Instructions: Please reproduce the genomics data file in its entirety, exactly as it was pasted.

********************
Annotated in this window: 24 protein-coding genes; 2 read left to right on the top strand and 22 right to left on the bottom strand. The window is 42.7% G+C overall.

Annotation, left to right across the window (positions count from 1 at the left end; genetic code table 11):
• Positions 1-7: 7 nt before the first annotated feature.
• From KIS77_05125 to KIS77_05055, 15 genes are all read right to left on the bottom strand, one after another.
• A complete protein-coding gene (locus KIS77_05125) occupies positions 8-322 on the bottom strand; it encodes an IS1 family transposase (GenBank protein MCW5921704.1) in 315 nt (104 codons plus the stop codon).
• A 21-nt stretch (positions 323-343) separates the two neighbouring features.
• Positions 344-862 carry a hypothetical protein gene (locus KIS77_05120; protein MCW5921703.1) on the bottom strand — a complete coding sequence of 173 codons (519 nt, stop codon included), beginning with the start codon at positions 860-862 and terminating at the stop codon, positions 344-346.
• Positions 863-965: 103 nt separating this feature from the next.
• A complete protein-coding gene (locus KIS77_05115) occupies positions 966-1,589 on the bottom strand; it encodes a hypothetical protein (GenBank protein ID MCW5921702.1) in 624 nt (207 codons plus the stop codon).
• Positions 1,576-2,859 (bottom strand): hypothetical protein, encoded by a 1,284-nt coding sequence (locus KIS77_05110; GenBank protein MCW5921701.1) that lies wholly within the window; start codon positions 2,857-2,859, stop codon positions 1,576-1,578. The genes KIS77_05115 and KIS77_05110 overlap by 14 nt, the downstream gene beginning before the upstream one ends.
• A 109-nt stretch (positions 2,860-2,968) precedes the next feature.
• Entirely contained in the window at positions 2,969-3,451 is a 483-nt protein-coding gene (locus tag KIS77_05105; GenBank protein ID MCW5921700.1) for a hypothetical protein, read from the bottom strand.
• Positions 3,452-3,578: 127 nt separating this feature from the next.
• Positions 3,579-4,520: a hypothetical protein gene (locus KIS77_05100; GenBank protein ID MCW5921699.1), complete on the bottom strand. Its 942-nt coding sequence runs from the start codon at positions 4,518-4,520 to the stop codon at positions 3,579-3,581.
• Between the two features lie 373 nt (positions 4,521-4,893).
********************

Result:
Annotated in this window: 24 protein-coding genes; 2 read left to right on the top strand and 22 right to left on the bottom strand. The window is 42.7% G+C overall.

Annotation, left to right across the window (positions count from 1 at the left end; genetic code table 11):
• Positions 1-7: 7 nt before the first annotated feature.
• From KIS77_05125 to KIS77_05055, 15 genes are all read right to left on the bottom strand, one after another.
• A complete protein-coding gene (locus KIS77_05125) occupies positions 8-322 on the bottom strand; it encodes an IS1 family transposase (GenBank protein MCW5921704.1) in 315 nt (104 codons plus the stop codon).
• A 21-nt stretch (positions 323-343) separates the two neighbouring features.
• Positions 344-862 carry a hypothetical protein gene (locus KIS77_05120; protein MCW5921703.1) on the bottom strand — a complete coding sequence of 173 codons (519 nt, stop codon included), beginning with the start codon at positions 860-862 and terminating at the stop codon, positions 344-346.
• Positions 863-965: 103 nt separating this feature from the next.
• A complete protein-coding gene (locus KIS77_05115) occupies positions 966-1,589 on the bottom strand; it encodes a hypothetical protein (GenBank protein ID MCW5921702.1) in 624 nt (207 codons plus the stop codon).
• Positions 1,576-2,859 (bottom strand): hypothetical protein, encoded by a 1,284-nt coding sequence (locus KIS77_05110; GenBank protein MCW5921701.1) that lies wholly within the window; start codon positions 2,857-2,859, stop codon positions 1,576-1,578. The genes KIS77_05115 and KIS77_05110 overlap by 14 nt, the downstream gene beginning before the upstream one ends.
• A 109-nt stretch (positions 2,860-2,968) precedes the next feature.
• Entirely contained in the window at positions 2,969-3,451 is a 483-nt protein-coding gene (locus tag KIS77_05105; GenBank protein ID MCW5921700.1) for a hypothetical protein, read from the bottom strand.
• Positions 3,452-3,578: 127 nt separating this feature from the next.
• Positions 3,579-4,520: a hypothetical protein gene (locus KIS77_05100; GenBank protein ID MCW5921699.1), complete on the bottom strand. Its 942-nt coding sequence runs from the start codon at positions 4,518-4,520 to the stop codon at positions 3,579-3,581.
• Between the two features lie 373 nt (positions 4,521-4,893).